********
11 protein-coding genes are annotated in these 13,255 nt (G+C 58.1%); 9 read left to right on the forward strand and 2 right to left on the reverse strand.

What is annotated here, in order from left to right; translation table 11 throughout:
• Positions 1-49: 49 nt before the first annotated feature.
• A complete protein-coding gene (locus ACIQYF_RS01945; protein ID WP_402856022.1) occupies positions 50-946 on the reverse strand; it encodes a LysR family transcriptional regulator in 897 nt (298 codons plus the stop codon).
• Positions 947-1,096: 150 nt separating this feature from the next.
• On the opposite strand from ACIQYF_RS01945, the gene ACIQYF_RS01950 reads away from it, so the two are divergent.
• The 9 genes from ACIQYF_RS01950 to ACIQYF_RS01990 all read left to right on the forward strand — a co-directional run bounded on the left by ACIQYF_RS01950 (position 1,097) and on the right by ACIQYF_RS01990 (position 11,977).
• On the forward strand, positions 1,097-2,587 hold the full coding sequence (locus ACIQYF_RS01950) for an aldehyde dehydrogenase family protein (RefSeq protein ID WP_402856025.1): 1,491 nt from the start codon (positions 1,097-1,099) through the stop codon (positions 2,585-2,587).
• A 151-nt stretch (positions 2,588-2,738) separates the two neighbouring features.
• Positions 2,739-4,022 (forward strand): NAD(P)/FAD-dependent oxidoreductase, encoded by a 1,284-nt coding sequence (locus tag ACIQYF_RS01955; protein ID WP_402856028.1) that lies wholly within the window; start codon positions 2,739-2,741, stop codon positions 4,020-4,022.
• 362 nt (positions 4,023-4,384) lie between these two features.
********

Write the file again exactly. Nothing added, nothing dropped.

11 protein-coding genes are annotated in these 13,255 nt (G+C 58.1%); 9 read left to right on the forward strand and 2 right to left on the reverse strand.

What is annotated here, in order from left to right; translation table 11 throughout:
• Positions 1-49: 49 nt before the first annotated feature.
• A complete protein-coding gene (locus ACIQYF_RS01945; protein ID WP_402856022.1) occupies positions 50-946 on the reverse strand; it encodes a LysR family transcriptional regulator in 897 nt (298 codons plus the stop codon).
• Positions 947-1,096: 150 nt separating this feature from the next.
• On the opposite strand from ACIQYF_RS01945, the gene ACIQYF_RS01950 reads away from it, so the two are divergent.
• The 9 genes from ACIQYF_RS01950 to ACIQYF_RS01990 all read left to right on the forward strand — a co-directional run bounded on the left by ACIQYF_RS01950 (position 1,097) and on the right by ACIQYF_RS01990 (position 11,977).
• On the forward strand, positions 1,097-2,587 hold the full coding sequence (locus ACIQYF_RS01950) for an aldehyde dehydrogenase family protein (RefSeq protein ID WP_402856025.1): 1,491 nt from the start codon (positions 1,097-1,099) through the stop codon (positions 2,585-2,587).
• A 151-nt stretch (positions 2,588-2,738) separates the two neighbouring features.
• Positions 2,739-4,022 (forward strand): NAD(P)/FAD-dependent oxidoreductase, encoded by a 1,284-nt coding sequence (locus tag ACIQYF_RS01955; protein ID WP_402856028.1) that lies wholly within the window; start codon positions 2,739-2,741, stop codon positions 4,020-4,022.
• 362 nt (positions 4,023-4,384) lie between these two features.